The Manatawna/Saul 4-H Club has loaned out three lambs to The Wilma Theater for their latest production, “Curse of the Starving Class”. The lambs are purebred Southdowns, who were born at the J&B Miller Farm in Clinton, Pa.
The star-studded sheep cast features: Justin Sheeper, Lady Bahbah, and Bahnka Zizbah. They were named after Wilma Theater representatives asked their Facebook fans to come up with names for the lambs.
The play, starring and written by award-winning playwright Sam Shepard (Buried Child, True West), is a dark comedy about a family facing financial ruin in pre-suburban California. With their farm being threatened by debt collectors, the family must find a way to defeat the “curse” and save their farm.
The soon-to-be celebrity lambs will live at the theater throughout the run of the show, from March 7 to April 8.
“I guess they’re sort of celebrities,” said Scott Moser, supervisor of the Manatawna/Saul 4-H Club. “It’s a neat thing, something new for us.”
Moser and club students have instructed the Wilma crew on how to create a comfortable and healthy living environment for the lambs.
“We have even hired a sheep wrangler as part of the stage crew,” said Johnny Van Heest, public relations manager at The Wilma Theater.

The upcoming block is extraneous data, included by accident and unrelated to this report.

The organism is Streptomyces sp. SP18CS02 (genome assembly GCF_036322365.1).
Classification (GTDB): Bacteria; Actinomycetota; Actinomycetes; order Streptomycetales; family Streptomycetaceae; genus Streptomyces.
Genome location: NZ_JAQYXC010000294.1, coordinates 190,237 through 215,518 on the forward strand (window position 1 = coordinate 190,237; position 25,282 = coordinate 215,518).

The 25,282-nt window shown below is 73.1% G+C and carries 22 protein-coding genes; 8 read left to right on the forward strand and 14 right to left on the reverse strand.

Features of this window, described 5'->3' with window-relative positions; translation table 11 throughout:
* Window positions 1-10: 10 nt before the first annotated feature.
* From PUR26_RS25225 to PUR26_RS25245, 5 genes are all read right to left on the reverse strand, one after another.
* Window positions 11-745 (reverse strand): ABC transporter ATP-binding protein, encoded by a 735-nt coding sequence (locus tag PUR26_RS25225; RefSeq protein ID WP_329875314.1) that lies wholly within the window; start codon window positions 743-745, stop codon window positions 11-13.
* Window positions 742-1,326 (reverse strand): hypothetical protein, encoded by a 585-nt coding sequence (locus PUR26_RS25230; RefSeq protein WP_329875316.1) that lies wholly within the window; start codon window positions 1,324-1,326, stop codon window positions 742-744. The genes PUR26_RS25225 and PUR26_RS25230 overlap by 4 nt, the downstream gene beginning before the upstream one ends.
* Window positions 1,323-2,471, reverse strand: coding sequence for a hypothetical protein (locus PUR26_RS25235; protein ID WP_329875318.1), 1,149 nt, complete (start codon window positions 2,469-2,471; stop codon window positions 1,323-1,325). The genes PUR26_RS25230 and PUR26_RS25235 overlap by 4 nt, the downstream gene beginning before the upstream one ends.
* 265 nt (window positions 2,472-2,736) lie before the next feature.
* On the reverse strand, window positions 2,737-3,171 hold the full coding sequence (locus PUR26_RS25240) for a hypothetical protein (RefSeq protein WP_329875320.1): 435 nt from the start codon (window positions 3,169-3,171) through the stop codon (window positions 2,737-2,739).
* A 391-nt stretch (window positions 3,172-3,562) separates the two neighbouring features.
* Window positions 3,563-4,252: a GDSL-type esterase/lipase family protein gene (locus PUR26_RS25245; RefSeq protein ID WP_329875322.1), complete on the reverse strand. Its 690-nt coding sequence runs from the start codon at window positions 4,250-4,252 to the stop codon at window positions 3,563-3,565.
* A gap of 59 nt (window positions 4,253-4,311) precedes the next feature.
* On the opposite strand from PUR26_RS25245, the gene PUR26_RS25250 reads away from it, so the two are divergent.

Moser, who created the area that the lambs are being housed in, said he inspected the space before the lambs arrived, and utilized fence pieces he had to build a pen.
“We’re giving our oversight,” said Moser, “and one of our members has volunteered to visit and check on the lambs two to three times each week.”
Moser says the three lambs were raised on the bottle essentially from birth and are accustomed to being together.
“They are what we call bottle babies,” said Moser.
The club raises livestock on the Manatawna Farm in Roxborough and currently owns an array of sheep, yews, rams, steers and cows. They operate through a cooperative agreement with W.B. Saul High School, a school that focuses on agricultural education. Anyone from the age of eight to 18 can become a member of the club.
Every Saturday, members meet to care for and train with animals on the farm. They also attend and compete in a number of shows and fairs throughout the year, including the Pennsylvania Farm Show, where they received a number of prizes this past January.
Once the theater completes production of the play, the lambs will go back to their normal life on the farm, essentially going on a hiatus from their newfound celebrity. Each lamb will be assigned to a separate 4-H member, and eventually they’ll be bred to produce.
“Curse of the Starving Class” runs from March 14 to April 8.